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How Armstrong went from hero to zero and all on tape


Lance Armstrong

Lance Armstrong

SHAMED: Lance Armstrong with Oprah Winfrey

SHAMED: Lance Armstrong with Oprah Winfrey

Film-maker Alex Gibney

Film-maker Alex Gibney


Lance Armstrong

WHEN Alex Gibney set out to make a movie about cyclist Lance Armstrong's 2009 Tour de France comeback, the documentarian admits he bought into the hype: The man who'd cheated death was coming back to reign supreme – and clean.

"All of us fans wanted to believe," said Gibney, who directed this summer's well-received documentary 'We Steal Secrets: The Story of WikiLeaks'. "You want to root for people. That is what sports are all about."

In fact, it was such a positive project, Armstrong himself had a "financial participation" in the film, Gibney said.



Then in 2011, things changed. The "feelgood movie", as Gibney called the original version, was nearly finished when Armstrong's ex-teammates, Tyler Hamilton and Floyd Landis, began going public about Armstrong's doping.

That same year, Armstrong faced a US government investigation into doping allegations. Then in 2012, a federal Anti-Doping Agency report alleged Armstrong and his US Postal Service-sponsored team used performance-enhancing drugs.

It had become all too clear – Gibney needed to change the fabric of his film. What had been titled The Road Back became The Armstrong Lie, which is due to open.

"It was a lie that was hiding in plain sight," said Gibney. "But you don't want to doubt."

Suspicions about Armstrong's drug use actually began to surface in 2005, after former Armstrong teammate Frankie Andreu and his wife, Betsy, testified in a lawsuit about a drug confession they heard Armstrong make while hospitalised in 1996 during his bout with cancer.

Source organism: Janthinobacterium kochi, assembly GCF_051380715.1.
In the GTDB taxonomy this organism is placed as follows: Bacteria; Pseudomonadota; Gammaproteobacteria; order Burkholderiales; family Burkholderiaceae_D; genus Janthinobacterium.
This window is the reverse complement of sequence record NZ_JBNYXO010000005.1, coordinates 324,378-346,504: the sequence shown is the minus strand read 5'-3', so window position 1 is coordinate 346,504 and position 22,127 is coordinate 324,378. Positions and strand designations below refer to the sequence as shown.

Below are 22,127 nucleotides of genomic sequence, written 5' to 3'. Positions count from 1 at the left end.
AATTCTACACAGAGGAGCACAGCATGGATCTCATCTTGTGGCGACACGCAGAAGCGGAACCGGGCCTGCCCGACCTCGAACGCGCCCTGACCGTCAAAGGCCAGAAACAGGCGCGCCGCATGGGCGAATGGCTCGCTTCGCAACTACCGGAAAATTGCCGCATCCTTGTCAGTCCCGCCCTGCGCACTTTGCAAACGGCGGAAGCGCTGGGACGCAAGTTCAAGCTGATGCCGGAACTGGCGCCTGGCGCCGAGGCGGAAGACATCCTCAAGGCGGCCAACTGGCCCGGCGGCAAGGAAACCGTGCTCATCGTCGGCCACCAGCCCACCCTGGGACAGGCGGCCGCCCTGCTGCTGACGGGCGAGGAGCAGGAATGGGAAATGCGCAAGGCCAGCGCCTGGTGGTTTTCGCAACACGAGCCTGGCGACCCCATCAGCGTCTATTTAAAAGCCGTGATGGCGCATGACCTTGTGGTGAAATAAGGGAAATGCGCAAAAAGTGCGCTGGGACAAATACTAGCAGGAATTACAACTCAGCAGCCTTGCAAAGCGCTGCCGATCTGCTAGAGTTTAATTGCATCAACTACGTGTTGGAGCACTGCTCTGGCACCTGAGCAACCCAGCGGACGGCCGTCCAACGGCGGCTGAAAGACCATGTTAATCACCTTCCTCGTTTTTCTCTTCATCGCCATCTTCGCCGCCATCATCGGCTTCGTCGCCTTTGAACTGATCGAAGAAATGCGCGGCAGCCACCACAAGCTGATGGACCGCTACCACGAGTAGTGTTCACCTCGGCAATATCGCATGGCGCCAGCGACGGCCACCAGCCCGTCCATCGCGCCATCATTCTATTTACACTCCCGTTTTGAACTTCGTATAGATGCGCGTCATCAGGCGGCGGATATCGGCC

Armstrong later did his best to ostracise Frankie Andreu from the cycling world.

"Most of the facts had been revealed a long time ago," said Gibney in a recent interview at a Beverly Hills hotel.



"The question was if they had been revealed, then how did Lance maintain that they weren't true? That is what the film is about."

Sitting with Oprah Winfrey in January of this year, Armstrong admitted to using performance-enhancing drugs to win the Tour de France seven times, titles that have since been revoked. Gibney was there as the interview was shot and insisted that Armstrong come clean in front of his camera, too.

"You have to call a fraud a fraud," said Betsy Andreu. "Lance tried to use cancer to shield himself, but in my opinion, that is how he got the cancer – using all of those drugs. Growth hormones fuel cancer," a theory increasingly supported by medical research.

Has Armstrong tainted the cycling world forever?

"That's the hard part," said Gibney. "We want (athletes) to be superhuman, but we are surprised when they dope. That, to some extent, is where it falls back on us."